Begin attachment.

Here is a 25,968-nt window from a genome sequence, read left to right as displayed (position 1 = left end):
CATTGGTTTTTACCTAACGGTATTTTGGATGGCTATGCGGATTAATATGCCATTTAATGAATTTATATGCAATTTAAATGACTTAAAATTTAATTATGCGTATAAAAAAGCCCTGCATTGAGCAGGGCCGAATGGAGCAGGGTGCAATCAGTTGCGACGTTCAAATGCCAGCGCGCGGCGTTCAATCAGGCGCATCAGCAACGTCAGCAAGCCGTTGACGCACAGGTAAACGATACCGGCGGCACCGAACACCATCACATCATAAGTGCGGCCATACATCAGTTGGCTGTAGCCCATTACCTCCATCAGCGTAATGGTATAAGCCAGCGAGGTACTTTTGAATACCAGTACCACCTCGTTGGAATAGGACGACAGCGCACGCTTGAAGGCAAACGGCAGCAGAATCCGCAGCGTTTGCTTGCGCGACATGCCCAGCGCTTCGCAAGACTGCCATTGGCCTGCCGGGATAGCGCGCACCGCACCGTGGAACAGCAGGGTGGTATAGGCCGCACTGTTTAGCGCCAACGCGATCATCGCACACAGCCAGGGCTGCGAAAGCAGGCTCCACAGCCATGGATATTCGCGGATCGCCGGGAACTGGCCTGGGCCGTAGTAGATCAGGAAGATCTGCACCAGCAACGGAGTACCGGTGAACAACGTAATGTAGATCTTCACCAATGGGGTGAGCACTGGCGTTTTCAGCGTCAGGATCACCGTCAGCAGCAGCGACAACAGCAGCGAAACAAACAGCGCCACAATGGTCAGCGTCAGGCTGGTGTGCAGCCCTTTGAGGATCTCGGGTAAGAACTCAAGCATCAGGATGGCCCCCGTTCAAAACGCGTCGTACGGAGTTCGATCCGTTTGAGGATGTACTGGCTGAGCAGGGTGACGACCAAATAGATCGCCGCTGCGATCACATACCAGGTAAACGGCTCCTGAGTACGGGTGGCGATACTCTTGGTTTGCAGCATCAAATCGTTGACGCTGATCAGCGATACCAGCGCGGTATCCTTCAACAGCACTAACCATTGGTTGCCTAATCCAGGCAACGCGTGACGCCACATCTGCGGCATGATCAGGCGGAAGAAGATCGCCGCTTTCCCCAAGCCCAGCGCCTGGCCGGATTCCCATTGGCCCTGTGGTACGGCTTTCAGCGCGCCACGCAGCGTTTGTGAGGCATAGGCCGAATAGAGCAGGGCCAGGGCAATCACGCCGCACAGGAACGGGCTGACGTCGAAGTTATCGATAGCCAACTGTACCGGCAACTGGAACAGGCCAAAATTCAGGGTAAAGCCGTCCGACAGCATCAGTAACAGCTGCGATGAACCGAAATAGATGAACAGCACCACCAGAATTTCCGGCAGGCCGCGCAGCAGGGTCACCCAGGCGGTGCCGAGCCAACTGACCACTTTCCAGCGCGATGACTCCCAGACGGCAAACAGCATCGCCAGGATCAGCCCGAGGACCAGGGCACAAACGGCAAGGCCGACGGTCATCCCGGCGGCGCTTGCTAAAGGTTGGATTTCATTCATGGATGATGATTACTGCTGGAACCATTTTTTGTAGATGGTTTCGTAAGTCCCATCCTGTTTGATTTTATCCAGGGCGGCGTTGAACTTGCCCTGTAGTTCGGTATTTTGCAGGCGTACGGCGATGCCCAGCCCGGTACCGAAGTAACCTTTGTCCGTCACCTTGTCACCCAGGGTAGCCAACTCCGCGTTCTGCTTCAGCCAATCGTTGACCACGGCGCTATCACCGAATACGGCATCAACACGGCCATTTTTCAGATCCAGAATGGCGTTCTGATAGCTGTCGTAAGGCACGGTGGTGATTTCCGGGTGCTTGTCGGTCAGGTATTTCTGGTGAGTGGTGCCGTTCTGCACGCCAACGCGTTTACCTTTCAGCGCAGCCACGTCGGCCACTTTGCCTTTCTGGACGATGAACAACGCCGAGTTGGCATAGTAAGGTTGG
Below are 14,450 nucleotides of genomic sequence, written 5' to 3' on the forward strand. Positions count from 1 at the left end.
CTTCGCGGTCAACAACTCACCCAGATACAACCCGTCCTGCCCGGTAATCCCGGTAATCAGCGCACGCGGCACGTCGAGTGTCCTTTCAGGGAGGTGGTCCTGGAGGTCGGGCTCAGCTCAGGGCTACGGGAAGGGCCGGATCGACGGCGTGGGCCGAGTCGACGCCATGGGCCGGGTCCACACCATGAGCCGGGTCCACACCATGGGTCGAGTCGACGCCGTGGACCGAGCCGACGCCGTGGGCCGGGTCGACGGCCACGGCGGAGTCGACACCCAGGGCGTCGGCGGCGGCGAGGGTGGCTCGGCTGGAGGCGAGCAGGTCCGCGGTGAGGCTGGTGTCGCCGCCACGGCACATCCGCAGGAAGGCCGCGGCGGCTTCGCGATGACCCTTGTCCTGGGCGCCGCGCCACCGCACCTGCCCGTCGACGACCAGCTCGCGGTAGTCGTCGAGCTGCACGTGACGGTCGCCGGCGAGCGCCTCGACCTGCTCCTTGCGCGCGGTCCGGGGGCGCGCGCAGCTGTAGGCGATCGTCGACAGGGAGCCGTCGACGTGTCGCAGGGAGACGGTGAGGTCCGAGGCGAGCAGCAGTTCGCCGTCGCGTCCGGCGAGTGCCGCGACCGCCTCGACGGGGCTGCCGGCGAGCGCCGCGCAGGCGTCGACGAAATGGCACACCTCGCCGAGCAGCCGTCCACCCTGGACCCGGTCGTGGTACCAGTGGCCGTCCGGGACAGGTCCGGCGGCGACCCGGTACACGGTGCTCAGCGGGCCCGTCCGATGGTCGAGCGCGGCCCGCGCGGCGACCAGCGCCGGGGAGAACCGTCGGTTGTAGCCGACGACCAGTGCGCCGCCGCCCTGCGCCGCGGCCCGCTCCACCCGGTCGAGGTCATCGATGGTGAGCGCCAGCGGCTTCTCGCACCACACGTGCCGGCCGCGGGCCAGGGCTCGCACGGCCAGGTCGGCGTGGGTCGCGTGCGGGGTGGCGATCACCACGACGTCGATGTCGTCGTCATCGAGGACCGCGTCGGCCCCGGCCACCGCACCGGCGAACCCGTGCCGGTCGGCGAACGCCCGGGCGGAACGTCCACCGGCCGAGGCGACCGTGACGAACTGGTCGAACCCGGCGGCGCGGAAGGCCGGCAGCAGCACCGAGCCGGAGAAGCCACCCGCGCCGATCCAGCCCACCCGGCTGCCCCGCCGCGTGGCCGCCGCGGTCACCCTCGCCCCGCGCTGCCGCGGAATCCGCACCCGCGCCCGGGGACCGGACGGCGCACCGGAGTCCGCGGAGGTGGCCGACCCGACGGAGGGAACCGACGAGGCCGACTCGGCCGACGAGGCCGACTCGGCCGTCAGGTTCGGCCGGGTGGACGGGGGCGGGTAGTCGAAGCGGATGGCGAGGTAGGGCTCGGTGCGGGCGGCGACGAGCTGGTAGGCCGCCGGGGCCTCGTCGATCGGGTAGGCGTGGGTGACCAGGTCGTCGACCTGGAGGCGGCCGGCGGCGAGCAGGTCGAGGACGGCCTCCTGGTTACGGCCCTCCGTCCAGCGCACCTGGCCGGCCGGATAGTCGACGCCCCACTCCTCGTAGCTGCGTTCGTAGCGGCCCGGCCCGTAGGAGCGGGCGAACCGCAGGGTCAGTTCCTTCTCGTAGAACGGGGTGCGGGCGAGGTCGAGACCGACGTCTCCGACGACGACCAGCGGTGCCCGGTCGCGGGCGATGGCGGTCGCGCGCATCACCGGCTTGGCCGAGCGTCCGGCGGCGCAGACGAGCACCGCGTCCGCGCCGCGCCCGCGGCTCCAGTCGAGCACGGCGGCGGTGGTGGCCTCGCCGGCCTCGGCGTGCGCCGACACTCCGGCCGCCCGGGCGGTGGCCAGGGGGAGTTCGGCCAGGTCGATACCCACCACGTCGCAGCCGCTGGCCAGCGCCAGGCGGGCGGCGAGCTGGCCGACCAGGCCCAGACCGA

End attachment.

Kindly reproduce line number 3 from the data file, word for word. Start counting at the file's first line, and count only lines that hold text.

Below are 14,450 nucleotides of genomic sequence, written 5' to 3' on the forward strand. Positions count from 1 at the left end.